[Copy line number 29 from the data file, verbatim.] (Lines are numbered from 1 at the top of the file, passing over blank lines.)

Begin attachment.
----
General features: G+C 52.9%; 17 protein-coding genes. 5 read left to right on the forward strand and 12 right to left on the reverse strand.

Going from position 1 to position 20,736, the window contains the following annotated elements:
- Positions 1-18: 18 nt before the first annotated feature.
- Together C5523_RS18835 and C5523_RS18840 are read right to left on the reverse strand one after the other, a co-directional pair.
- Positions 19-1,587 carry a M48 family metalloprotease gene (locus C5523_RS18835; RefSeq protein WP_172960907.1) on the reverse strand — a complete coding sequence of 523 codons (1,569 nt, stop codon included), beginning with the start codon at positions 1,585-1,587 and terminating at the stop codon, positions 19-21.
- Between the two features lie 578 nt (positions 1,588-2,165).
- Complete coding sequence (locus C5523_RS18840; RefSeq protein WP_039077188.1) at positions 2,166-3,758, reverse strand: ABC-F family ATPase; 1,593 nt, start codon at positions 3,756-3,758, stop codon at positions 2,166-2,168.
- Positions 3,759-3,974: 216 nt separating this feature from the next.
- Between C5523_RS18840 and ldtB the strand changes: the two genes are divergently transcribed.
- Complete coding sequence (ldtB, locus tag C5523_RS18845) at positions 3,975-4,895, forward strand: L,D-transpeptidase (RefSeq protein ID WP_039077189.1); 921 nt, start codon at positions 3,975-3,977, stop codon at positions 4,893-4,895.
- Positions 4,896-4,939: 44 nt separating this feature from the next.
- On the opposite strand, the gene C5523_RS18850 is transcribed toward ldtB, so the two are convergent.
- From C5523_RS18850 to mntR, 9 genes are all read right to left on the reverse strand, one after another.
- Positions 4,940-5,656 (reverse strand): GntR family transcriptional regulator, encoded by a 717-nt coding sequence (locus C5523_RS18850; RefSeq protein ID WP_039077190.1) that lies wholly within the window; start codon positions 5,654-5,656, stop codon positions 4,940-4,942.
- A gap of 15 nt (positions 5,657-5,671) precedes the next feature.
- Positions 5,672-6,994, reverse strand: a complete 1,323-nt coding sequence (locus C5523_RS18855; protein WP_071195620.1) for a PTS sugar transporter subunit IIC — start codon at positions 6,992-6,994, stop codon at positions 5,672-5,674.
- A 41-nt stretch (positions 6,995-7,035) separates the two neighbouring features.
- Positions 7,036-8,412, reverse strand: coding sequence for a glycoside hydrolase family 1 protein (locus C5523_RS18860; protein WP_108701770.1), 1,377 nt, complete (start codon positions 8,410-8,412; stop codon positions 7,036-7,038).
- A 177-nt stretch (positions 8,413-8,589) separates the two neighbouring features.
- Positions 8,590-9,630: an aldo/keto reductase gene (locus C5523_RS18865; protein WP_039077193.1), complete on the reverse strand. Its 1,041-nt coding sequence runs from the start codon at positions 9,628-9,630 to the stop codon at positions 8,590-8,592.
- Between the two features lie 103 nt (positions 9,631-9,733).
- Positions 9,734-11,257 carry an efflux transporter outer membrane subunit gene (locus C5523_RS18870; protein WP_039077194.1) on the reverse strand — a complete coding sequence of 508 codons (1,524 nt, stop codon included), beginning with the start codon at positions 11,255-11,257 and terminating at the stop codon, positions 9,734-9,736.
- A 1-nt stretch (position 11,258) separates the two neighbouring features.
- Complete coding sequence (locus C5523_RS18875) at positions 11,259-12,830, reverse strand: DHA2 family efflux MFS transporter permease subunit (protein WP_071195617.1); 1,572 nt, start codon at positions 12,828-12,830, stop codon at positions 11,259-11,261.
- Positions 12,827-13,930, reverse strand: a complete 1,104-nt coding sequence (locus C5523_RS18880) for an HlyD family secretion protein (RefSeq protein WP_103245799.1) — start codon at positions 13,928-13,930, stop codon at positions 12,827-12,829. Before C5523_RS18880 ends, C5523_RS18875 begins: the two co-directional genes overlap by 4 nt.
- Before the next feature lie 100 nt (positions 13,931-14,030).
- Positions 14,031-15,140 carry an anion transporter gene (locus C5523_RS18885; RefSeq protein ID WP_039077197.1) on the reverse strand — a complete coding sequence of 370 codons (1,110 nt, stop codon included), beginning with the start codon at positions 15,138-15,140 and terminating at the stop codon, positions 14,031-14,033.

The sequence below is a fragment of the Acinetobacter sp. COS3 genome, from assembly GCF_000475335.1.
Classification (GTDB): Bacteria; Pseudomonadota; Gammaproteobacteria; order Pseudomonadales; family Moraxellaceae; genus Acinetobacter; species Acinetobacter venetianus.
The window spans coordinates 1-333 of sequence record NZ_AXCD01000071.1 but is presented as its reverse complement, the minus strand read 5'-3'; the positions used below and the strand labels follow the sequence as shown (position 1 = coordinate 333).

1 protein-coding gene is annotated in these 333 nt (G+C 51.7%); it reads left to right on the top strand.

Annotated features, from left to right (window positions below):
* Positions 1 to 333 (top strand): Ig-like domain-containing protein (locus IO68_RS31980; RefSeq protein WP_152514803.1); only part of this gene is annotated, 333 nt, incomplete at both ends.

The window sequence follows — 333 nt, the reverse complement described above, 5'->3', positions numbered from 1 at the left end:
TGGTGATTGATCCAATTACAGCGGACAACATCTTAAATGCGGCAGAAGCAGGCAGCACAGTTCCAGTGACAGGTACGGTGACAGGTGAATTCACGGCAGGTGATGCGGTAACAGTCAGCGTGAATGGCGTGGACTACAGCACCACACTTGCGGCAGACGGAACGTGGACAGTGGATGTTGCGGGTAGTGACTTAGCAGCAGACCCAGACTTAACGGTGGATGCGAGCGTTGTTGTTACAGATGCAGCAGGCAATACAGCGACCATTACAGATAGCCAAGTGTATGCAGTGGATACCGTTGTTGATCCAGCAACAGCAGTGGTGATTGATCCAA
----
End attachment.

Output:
Classification (GTDB): Bacteria; Pseudomonadota; Gammaproteobacteria; order Pseudomonadales; family Moraxellaceae; genus Acinetobacter; species Acinetobacter venetianus.